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Taunton man warned his son before attack, police say

Pair charged with slaying of teenager

By Milton J. Valencia
Globe Staff / June 29, 2010

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TAUNTON — The father of a 17-year-old who was stabbed to death near a convenience store Friday night warned his son not to fight, because the other man, who he had been feuding with since middle school, had a knife, according to court records.

The father told police “that he saw [the suspect] with a knife and told his son he could not fight him fairly since he had no weapon,’’ the court records stated.

But the warning was not enough.

Two men chased 17-year-old Tigan Hollingsworth into a backyard not far from Grampy’s convenience store at the intersection of High and Weir streets and stabbed him to death, police said. He suffered 13 wounds to the head, back, and abdomen and was pronounced dead at Morton Hospital and Medical Center.

“This is another senseless killing involving youth violence,’’ Bristol District Attorney C. Samuel Sutter said in a statement yesterday.

The police investigation quickly led to two suspects: Etnid Lopez, 17, of Taunton, who had an ongoing spat with Hollingsworth, according to court records, and his uncle, Irving Cruz, 24.

Cruz and Lopez were charged with murder and were ordered held without bail after their arraignment yesterday in Taunton District Court. Not-guilty pleas were entered on their behalf, and they are scheduled to return to court for a probable-cause hearing on July 29.

Police also charged Lopez’s brother, Jean Lopez, 19, with witness intimidation after allegedly lying to detectives investigating the stabbing. He told police he brought his brother home, but surveillance footage from the convenience store contradicts his story.

“He gave a completely inconsistent version of events of what happened,’’ Assistant Bristol District Attorney Garrett Fregault said in court yesterday.

A not guilty plea was entered on his behalf, and he was ordered held on $10,000 cash bail. He is expected to return to court July 20.

Several family members and friends of Hollingsworth did not want to comment at the brief court hearing yesterday. His father, Nicholas, could not be reached for comment.

A woman believed to be the mother of the Lopez brothers became ill in the courtroom and was treated by paramedics. Her condition was not immediately known yesterday.

Julie Hackett, superintendent of Taunton schools, said yesterday that Hollingsworth attended the local school system until the middle of the ninth grade and that teachers remembered him yesterday as a popular athlete. She said that he has three siblings who are still in the school system and that the family is close. Hollingsworth’s mother, Kendra Alves, is in close contact with the teachers of her youngest children, including two boys in elementary school, Hackett said.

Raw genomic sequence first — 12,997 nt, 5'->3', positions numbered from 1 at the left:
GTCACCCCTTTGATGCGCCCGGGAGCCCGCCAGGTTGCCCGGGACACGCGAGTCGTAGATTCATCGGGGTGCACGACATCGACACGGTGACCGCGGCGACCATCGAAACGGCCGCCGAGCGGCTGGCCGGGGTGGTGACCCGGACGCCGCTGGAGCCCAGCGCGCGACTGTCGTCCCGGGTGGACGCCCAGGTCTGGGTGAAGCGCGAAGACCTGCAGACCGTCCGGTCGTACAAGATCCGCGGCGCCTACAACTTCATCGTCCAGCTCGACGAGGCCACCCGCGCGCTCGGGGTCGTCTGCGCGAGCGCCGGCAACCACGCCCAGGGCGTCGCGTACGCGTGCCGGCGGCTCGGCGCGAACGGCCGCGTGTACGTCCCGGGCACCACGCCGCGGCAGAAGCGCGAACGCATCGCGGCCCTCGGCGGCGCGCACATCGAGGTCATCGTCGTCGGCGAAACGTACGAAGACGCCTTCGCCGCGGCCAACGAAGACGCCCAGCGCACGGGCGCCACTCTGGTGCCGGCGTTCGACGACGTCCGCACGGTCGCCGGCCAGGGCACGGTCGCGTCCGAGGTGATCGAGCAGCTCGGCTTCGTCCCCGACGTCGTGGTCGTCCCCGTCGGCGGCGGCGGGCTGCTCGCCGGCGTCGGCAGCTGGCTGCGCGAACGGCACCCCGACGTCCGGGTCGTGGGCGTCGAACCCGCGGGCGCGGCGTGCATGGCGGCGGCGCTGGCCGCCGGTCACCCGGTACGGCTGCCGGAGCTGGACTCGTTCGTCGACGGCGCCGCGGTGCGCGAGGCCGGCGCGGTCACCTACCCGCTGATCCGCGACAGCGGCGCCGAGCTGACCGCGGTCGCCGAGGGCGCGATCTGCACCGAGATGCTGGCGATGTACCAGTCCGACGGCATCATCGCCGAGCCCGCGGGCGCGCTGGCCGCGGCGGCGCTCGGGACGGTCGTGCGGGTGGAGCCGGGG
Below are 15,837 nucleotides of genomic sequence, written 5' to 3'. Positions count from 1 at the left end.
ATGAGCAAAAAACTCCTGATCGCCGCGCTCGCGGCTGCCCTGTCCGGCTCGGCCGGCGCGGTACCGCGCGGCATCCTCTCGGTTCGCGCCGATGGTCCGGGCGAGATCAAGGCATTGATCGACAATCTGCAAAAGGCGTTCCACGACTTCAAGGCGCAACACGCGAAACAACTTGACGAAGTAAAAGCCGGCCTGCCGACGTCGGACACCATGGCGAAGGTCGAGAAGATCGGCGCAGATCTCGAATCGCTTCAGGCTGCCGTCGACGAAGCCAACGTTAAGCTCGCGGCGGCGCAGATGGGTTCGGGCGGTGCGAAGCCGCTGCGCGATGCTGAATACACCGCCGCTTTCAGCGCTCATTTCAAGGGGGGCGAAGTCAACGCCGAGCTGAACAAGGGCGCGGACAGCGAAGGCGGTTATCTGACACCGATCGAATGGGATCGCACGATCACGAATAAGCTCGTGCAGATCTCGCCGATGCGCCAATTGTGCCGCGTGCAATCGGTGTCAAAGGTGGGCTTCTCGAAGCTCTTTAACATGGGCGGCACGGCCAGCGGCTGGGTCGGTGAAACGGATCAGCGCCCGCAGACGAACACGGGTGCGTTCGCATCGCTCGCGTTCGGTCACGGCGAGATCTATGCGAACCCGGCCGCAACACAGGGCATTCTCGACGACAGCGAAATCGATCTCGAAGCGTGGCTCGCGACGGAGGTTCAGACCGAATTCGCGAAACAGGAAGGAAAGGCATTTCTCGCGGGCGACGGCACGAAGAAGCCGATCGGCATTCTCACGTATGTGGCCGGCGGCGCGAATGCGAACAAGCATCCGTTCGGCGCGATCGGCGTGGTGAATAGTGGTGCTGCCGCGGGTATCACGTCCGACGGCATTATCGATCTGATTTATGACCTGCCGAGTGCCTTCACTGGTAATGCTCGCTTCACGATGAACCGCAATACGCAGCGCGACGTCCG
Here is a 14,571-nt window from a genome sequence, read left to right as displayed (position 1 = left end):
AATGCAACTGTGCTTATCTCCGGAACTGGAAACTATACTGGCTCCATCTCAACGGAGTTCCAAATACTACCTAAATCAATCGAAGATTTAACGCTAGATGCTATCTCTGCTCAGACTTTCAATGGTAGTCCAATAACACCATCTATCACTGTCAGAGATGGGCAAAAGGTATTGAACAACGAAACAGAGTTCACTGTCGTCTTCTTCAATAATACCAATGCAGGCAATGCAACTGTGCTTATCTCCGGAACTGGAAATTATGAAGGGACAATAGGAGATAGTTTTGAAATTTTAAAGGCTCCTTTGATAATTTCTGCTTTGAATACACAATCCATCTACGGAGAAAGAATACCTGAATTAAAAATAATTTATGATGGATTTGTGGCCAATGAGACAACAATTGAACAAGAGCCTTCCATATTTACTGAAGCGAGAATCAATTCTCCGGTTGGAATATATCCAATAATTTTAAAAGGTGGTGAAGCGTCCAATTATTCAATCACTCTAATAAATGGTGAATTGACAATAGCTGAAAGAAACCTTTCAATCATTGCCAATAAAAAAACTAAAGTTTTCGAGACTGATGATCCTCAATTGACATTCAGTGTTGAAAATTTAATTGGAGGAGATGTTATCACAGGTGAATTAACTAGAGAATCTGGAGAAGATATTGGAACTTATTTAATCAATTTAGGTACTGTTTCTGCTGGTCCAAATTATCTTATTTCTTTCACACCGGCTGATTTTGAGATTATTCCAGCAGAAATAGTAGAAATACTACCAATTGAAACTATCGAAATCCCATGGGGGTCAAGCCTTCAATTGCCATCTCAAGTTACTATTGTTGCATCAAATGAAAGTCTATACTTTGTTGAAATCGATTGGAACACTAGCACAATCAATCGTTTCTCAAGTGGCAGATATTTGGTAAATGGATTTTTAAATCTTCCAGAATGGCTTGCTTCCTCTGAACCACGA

“We’re very concerned for the siblings, just wonderful kids who are very close,’’ she said. “My heart goes out to his family and siblings. It’s just a horrible, senseless tragedy, and as a community we need to come together to make sure we never have to go through this again.’’

The fight began at around 11:30 p.m. Friday in the parking lot of the convenience store, at a well-traveled intersection. Police, citing witness accounts and the store’s surveillance footage, say that Etnid Lopez walked into the convenience store and seemed to secure something in his pocket. When he got out of the store, he started arguing with Hollingsworth, police said.

At one point, Jean Lopez and Cruz pulled up to the convenience store in a car, and Cruz and Etnid Lopez chased Hollingsworth, who apparently did not want any part of the confrontation, according to court records. They yelled, “That’s [him] right there; get him,’’ and the chase went a block in one direction down Weir Street, before Hollingsworth reversed course and tried to run into backyards along the street, the records stated.

A witness who lives in the area said he pulled into his driveway on Weir Street to see the chase end in a backyard. The witness, who was not identified, told police he saw a man later identified as Etnid Lopez grab Hollingsworth.

Cruz yelled: “Do you have him? Do you have him?’’ the witness told police. The witness then could hear slapping noises. Both men then jumped a fence and fled. The witness found Hollingsworth bleeding.

Jean Lopez told police that he had a house party Friday and that he went to the convenience store with Cruz to get cigars when he saw his brother arguing with another man. He told police that he put his brother into his car and left. However, surveillance footage showed that Etnid Lopez did not leave with his brother.

Sutter said that Jean Lopez was charged under the state’s witness intimidation statute for misleading investigators, and that the charge should serve as notice to “anyone thinking about lying to or misleading one of our investigators in a homicide or shooting case that we charged Mr. Lopez with this offense and that he is held at this time on $10,000 cash bail.’’

Milton Valencia can be reached at mvalencia@globe.com.

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